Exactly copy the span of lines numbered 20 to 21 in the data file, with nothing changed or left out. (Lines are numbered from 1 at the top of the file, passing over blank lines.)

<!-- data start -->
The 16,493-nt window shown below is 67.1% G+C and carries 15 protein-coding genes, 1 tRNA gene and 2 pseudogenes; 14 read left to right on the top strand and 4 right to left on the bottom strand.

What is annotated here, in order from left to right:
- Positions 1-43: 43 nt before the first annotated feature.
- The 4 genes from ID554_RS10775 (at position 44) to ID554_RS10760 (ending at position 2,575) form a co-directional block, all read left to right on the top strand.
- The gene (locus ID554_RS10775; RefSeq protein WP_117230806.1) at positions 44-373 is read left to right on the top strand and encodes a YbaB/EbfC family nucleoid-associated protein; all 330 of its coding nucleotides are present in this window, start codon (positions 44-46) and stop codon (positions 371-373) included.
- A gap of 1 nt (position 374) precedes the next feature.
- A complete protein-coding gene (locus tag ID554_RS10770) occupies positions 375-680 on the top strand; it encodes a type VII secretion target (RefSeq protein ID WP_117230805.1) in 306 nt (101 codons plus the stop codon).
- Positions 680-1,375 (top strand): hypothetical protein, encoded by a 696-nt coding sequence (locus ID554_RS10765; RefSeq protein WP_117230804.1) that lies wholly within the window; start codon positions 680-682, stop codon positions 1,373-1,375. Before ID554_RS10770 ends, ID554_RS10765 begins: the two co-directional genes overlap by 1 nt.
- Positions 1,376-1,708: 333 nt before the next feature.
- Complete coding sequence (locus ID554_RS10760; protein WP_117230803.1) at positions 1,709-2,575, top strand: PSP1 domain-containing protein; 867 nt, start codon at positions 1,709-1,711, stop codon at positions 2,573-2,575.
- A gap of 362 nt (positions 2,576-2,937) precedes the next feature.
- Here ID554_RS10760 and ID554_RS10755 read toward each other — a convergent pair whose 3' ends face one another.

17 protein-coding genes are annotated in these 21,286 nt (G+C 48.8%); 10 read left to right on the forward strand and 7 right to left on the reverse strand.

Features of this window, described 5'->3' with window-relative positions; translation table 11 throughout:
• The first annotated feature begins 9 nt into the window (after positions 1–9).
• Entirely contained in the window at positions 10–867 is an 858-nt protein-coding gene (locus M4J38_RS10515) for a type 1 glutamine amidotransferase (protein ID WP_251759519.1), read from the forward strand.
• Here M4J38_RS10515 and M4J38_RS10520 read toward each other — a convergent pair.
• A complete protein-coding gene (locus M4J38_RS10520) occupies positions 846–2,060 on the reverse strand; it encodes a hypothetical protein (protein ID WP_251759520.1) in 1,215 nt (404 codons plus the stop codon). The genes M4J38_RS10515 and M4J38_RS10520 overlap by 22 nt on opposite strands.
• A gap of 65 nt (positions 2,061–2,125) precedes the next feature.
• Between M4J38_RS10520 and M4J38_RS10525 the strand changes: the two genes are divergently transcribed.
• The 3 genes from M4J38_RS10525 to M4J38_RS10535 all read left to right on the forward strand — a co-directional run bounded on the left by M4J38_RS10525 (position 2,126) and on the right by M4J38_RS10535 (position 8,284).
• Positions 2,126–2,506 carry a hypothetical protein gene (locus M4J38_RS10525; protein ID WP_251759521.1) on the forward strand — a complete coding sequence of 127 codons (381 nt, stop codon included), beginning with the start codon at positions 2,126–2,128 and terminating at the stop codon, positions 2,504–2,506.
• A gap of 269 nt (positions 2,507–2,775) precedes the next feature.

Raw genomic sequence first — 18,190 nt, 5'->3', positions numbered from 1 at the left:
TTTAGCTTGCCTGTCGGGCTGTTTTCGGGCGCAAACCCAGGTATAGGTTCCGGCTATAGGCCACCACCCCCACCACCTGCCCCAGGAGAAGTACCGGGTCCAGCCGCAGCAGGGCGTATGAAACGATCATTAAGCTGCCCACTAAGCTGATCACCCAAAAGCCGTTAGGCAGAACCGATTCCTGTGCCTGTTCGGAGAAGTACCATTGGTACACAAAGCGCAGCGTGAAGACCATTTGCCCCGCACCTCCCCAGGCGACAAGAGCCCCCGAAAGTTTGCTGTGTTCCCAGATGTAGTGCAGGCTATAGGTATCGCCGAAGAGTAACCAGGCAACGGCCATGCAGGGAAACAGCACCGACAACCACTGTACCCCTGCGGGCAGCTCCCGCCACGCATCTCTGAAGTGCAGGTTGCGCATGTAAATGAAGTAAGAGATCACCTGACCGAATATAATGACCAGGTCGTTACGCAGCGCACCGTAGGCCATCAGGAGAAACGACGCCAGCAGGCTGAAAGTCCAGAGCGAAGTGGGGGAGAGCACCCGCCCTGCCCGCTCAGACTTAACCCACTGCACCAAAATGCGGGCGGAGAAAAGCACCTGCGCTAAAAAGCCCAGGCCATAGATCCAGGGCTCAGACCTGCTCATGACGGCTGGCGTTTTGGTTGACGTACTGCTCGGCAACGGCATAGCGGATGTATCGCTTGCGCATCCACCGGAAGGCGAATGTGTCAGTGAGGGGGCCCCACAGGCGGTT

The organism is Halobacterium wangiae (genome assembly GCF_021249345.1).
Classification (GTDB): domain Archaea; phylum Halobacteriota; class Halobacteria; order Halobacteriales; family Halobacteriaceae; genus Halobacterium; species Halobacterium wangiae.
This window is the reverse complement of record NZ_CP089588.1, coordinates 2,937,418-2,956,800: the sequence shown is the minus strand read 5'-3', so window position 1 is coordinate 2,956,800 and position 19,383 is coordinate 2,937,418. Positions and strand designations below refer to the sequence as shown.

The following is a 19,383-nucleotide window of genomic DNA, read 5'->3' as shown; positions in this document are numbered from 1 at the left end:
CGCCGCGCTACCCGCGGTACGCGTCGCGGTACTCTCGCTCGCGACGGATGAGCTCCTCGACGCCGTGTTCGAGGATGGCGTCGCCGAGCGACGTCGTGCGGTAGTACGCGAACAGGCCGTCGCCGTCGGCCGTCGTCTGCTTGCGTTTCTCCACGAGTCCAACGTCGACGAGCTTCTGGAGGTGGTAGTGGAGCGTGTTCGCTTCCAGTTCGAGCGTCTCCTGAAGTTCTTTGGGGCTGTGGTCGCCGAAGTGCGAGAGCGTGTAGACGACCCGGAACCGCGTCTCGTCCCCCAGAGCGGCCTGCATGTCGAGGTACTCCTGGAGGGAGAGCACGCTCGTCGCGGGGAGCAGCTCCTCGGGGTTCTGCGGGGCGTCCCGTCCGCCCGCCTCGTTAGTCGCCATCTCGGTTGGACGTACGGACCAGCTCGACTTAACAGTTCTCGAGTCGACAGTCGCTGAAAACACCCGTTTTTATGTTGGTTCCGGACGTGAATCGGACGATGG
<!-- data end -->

• Between M4J38_RS10520 and M4J38_RS10525 the strand changes: the two genes are divergently transcribed.
• The 3 genes from M4J38_RS10525 to M4J38_RS10535 all read left to right on the forward strand — a co-directional run bounded on the left by M4J38_RS10525 (position 2,126) and on the right by M4J38_RS10535 (position 8,284).